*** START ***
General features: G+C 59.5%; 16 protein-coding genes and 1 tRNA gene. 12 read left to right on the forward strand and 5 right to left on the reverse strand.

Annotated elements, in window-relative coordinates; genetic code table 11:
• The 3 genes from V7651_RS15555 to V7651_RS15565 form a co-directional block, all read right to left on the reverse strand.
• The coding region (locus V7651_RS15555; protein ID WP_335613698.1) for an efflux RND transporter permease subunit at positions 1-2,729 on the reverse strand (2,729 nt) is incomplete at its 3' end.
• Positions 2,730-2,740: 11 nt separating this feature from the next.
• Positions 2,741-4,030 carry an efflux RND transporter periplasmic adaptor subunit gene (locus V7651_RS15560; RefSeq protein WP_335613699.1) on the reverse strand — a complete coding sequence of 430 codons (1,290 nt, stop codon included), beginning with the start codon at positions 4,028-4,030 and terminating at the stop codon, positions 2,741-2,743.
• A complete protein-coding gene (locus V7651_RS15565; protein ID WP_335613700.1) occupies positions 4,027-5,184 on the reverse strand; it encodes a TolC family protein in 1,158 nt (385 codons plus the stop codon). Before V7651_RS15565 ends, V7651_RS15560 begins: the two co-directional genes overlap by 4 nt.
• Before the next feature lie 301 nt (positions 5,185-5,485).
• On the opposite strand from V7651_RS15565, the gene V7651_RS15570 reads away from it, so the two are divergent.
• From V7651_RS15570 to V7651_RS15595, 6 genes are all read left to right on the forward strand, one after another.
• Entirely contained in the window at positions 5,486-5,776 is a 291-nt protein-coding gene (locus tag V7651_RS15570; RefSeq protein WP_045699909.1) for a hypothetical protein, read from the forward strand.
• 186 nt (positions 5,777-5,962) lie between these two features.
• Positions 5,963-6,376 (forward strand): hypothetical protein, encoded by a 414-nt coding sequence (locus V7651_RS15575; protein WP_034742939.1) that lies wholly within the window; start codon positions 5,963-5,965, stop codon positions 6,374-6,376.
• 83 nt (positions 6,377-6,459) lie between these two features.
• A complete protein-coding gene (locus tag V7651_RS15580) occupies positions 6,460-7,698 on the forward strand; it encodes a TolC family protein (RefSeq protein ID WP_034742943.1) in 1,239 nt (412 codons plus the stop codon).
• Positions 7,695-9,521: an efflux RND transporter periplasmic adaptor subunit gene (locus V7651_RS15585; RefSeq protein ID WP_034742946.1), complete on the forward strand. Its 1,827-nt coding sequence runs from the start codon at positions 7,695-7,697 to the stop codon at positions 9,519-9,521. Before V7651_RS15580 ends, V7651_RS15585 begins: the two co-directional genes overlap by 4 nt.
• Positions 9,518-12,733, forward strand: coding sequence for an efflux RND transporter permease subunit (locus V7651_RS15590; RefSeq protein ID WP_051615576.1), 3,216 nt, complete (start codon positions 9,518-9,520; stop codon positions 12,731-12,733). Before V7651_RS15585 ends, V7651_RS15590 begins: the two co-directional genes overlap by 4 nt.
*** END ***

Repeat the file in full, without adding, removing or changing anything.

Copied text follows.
General features: G+C 59.5%; 16 protein-coding genes and 1 tRNA gene. 12 read left to right on the forward strand and 5 right to left on the reverse strand.

Annotated elements, in window-relative coordinates; genetic code table 11:
• The 3 genes from V7651_RS15555 to V7651_RS15565 form a co-directional block, all read right to left on the reverse strand.
• The coding region (locus V7651_RS15555; protein ID WP_335613698.1) for an efflux RND transporter permease subunit at positions 1-2,729 on the reverse strand (2,729 nt) is incomplete at its 3' end.
• Positions 2,730-2,740: 11 nt separating this feature from the next.
• Positions 2,741-4,030 carry an efflux RND transporter periplasmic adaptor subunit gene (locus V7651_RS15560; RefSeq protein WP_335613699.1) on the reverse strand — a complete coding sequence of 430 codons (1,290 nt, stop codon included), beginning with the start codon at positions 4,028-4,030 and terminating at the stop codon, positions 2,741-2,743.
• A complete protein-coding gene (locus V7651_RS15565; protein ID WP_335613700.1) occupies positions 4,027-5,184 on the reverse strand; it encodes a TolC family protein in 1,158 nt (385 codons plus the stop codon). Before V7651_RS15565 ends, V7651_RS15560 begins: the two co-directional genes overlap by 4 nt.
• Before the next feature lie 301 nt (positions 5,185-5,485).
• On the opposite strand from V7651_RS15565, the gene V7651_RS15570 reads away from it, so the two are divergent.
• From V7651_RS15570 to V7651_RS15595, 6 genes are all read left to right on the forward strand, one after another.
• Entirely contained in the window at positions 5,486-5,776 is a 291-nt protein-coding gene (locus tag V7651_RS15570; RefSeq protein WP_045699909.1) for a hypothetical protein, read from the forward strand.
• 186 nt (positions 5,777-5,962) lie between these two features.
• Positions 5,963-6,376 (forward strand): hypothetical protein, encoded by a 414-nt coding sequence (locus V7651_RS15575; protein WP_034742939.1) that lies wholly within the window; start codon positions 5,963-5,965, stop codon positions 6,374-6,376.
• 83 nt (positions 6,377-6,459) lie between these two features.
• A complete protein-coding gene (locus tag V7651_RS15580) occupies positions 6,460-7,698 on the forward strand; it encodes a TolC family protein (RefSeq protein ID WP_034742943.1) in 1,239 nt (412 codons plus the stop codon).
• Positions 7,695-9,521: an efflux RND transporter periplasmic adaptor subunit gene (locus V7651_RS15585; RefSeq protein ID WP_034742946.1), complete on the forward strand. Its 1,827-nt coding sequence runs from the start codon at positions 7,695-7,697 to the stop codon at positions 9,519-9,521. Before V7651_RS15580 ends, V7651_RS15585 begins: the two co-directional genes overlap by 4 nt.
• Positions 9,518-12,733, forward strand: coding sequence for an efflux RND transporter permease subunit (locus V7651_RS15590; RefSeq protein ID WP_051615576.1), 3,216 nt, complete (start codon positions 9,518-9,520; stop codon positions 12,731-12,733). Before V7651_RS15585 ends, V7651_RS15590 begins: the two co-directional genes overlap by 4 nt.